4. SOLAR ACTIVITY: Although the frequency of flares from our sun peaks every 11 years or so, it isn’t the solar flares themselves that are of health concern to passengers and crew, but rather the emissions of charged particles called solar particle events (SPE, also called “solar radiation storms”). SPE can follow solar flares, but are most frequent during the years leading up to and down from a solar maximum. During a SPE, radiation intensity can increase 1,000 fold compared to background levels. SPE are a health concern to pregnant passengers and crew and can also disrupt communications, especially on polar flights. The most recent peak in the solar cycle was 2000, but there was a rash of very intense SPE in 2001, and as of this writing (May 2006), have been at least eight severe (S3 or higher) such storms since then.

So there really isn’t anything for the average traveler to worry about, but it really is something international female flight attendants should keep in mind. And in my mind, it’s just one more reason we should try to be extra nice to our servers in the air. Not only are they basically waitressing without tips for as much as 17 hours in a row, but they’re also exposing themselves to radiation. I recommend giving them your magazines when you’re finished with them or even bringing them a box of chocolates–especially if you’re flying on Christmas or another holiday!

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Pretty details: Cabbages, lanterns, and jelly.

One of my oldest friends (dating back to our grammar school St. Andrew’s) got married last weekend and her wedding had such pretty details. I loved her cabbage arrangements.

She hung little lanterns in branches for the other half of the centerpieces.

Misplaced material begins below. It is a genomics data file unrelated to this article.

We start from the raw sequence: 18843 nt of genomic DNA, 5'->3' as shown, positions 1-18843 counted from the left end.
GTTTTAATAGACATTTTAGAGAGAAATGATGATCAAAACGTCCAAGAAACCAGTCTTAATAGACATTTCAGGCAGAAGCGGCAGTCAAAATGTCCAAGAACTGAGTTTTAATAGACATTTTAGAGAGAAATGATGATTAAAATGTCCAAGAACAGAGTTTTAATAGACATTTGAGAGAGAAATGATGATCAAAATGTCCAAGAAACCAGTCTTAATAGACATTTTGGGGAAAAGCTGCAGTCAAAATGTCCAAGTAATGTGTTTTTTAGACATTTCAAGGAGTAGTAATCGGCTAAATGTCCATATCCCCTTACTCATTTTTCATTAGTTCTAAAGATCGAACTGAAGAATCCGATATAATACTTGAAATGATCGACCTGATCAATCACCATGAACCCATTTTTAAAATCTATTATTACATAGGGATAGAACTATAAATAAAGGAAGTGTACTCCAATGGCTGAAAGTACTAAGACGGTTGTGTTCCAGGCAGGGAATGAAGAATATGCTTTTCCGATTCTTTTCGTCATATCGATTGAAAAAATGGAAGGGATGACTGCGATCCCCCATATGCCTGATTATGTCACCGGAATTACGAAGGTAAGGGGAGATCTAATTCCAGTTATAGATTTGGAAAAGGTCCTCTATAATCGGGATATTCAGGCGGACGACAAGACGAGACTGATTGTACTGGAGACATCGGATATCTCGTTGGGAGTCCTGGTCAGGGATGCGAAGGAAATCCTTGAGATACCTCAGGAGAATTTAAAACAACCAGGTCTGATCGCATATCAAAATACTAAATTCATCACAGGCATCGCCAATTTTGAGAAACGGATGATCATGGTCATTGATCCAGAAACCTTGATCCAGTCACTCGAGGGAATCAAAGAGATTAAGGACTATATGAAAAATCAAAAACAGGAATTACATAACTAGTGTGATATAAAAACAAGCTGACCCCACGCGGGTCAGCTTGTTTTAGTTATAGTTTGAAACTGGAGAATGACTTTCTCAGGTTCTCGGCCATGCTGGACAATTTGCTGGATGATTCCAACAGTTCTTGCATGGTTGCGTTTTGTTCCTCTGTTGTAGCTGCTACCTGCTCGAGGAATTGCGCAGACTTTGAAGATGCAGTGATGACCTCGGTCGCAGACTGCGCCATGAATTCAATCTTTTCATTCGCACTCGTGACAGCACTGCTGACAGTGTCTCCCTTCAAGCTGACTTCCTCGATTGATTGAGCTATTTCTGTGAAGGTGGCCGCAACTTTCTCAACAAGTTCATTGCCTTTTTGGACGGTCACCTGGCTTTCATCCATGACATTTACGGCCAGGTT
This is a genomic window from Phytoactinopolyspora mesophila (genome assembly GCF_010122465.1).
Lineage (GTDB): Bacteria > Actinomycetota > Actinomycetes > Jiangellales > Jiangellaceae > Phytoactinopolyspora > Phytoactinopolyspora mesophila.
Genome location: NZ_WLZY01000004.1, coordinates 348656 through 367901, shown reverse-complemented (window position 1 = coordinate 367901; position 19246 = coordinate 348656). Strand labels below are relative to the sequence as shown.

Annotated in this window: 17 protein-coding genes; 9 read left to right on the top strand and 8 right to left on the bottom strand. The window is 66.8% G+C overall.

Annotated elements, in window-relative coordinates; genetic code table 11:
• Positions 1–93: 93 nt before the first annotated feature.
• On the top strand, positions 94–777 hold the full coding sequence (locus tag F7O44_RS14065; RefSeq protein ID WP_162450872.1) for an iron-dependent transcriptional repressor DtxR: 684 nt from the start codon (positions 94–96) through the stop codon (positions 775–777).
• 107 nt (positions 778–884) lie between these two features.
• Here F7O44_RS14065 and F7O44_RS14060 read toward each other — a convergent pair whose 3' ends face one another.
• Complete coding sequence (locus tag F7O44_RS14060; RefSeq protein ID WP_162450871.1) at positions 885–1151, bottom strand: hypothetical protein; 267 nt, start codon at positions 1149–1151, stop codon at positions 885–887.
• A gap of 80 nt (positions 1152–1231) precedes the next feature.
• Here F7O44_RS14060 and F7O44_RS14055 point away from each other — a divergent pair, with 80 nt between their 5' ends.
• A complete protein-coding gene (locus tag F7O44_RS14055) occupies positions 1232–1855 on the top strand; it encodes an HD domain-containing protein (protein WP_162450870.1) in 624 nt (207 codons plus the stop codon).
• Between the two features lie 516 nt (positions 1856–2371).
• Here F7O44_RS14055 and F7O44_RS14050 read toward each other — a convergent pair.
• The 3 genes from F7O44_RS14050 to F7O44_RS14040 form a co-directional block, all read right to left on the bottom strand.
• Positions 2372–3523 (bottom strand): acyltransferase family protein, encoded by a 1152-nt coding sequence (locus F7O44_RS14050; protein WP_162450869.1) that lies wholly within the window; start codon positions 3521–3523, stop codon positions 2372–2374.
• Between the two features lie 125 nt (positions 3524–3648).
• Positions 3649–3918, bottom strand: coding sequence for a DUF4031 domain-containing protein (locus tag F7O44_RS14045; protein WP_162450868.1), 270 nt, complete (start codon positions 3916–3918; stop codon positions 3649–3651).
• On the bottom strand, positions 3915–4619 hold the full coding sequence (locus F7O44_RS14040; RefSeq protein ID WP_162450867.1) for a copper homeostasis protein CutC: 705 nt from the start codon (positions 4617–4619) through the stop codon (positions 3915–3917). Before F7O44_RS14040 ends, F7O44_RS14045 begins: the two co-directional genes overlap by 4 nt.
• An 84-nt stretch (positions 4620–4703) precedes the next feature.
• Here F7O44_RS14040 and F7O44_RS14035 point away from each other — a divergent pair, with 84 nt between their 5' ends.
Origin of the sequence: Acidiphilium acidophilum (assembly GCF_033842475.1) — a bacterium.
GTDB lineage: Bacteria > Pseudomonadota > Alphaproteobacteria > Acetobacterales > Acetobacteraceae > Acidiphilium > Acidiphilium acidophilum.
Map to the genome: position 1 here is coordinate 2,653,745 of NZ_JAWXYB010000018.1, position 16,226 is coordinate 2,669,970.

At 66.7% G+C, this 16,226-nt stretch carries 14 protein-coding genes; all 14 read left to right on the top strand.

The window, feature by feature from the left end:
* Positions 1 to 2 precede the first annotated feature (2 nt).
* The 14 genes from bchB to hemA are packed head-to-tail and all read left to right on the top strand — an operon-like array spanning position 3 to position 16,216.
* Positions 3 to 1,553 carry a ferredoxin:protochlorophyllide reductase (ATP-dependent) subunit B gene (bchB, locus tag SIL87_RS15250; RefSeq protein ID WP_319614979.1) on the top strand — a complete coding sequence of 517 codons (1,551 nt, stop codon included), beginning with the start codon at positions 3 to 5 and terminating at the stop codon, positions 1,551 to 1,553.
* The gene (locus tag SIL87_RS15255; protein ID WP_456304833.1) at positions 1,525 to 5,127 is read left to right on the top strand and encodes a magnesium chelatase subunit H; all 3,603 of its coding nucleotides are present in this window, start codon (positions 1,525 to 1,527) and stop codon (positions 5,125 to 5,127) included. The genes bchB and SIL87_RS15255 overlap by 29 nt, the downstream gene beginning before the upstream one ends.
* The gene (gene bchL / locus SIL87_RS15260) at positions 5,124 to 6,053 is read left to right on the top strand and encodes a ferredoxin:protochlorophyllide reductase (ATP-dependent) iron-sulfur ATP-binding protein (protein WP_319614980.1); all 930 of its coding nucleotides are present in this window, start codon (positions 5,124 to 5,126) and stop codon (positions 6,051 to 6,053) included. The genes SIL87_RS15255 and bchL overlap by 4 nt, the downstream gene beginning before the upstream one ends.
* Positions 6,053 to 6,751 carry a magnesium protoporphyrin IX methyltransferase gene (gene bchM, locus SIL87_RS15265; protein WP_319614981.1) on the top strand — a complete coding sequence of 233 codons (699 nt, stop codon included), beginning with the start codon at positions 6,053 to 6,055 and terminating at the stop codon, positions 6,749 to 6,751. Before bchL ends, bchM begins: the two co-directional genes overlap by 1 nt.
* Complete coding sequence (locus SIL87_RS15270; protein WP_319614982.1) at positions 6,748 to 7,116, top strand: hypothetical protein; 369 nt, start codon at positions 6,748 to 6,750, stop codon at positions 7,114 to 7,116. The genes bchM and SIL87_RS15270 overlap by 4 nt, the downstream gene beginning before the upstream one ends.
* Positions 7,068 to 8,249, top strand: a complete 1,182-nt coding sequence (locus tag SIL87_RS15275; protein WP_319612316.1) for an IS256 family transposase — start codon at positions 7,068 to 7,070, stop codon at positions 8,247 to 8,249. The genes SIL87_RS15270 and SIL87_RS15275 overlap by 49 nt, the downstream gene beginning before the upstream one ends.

Red Pepper Jelly was the favor–she is quite the cook and made it all herself!

She had the foresight to have letterpressed tags made to match the invites. Talk about ambitious!

If you want to make your own Red Pepper Jelly, check out my recipe and how-to here.

Now I’m sure you’re dying to see the bride behind all this handiwork…

I loved her all white bouquet. So elegant! After the ceremony, Jackie traded in her oh-so-fabulous poofy veil for a fascinator–so very Kate M. of her, don’t you think?

Best wishes to Jackie and Steven!

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Dear Hancock.

I just got home last night from the National Stationery Show, where I was representing Minted and throwing  a few events for our designers. It was my second year going and just like last year, I loved every second of it! I have to say that ‘Dear Hancock‘ was my favorite new find. I’ll blog about some of my old favorites tomorrow.

They are a husband and wife team, but Gwendolyn refused to be photographed!

I was really amazed that they actually draw and paint collaboratively… they have two drawing boards on opposite ends of their dining room table and they just pass cards back and forth. I am OBSESSED with their desk series. How cute would it be to send a card that looks like the surface you are writing it from?

This one most closely resembles my desk.

This would be perfect for my sister-in-law Deirdre.

This one is perfect for my gardening Dad.

This one is perfect for my mother-in-law.

They also had a very cool print for expecting parents. I would love to customize the bookshelf print for someone special.

They said they were inspired to create this because so many of their friends are either trying to get pregnant or expecting. Since it’s hard to see, the titles read: Romanticism, Vol. 1; Survival Guide; L’art de la Conversation, Unless someone like you cares a whole awful lot nothing is going to get better, it’s not –Dr. Seuss.; Poems for Parents; Great Expectations; Mind Reader. What a great gift for parents-to-be with a sense of humor!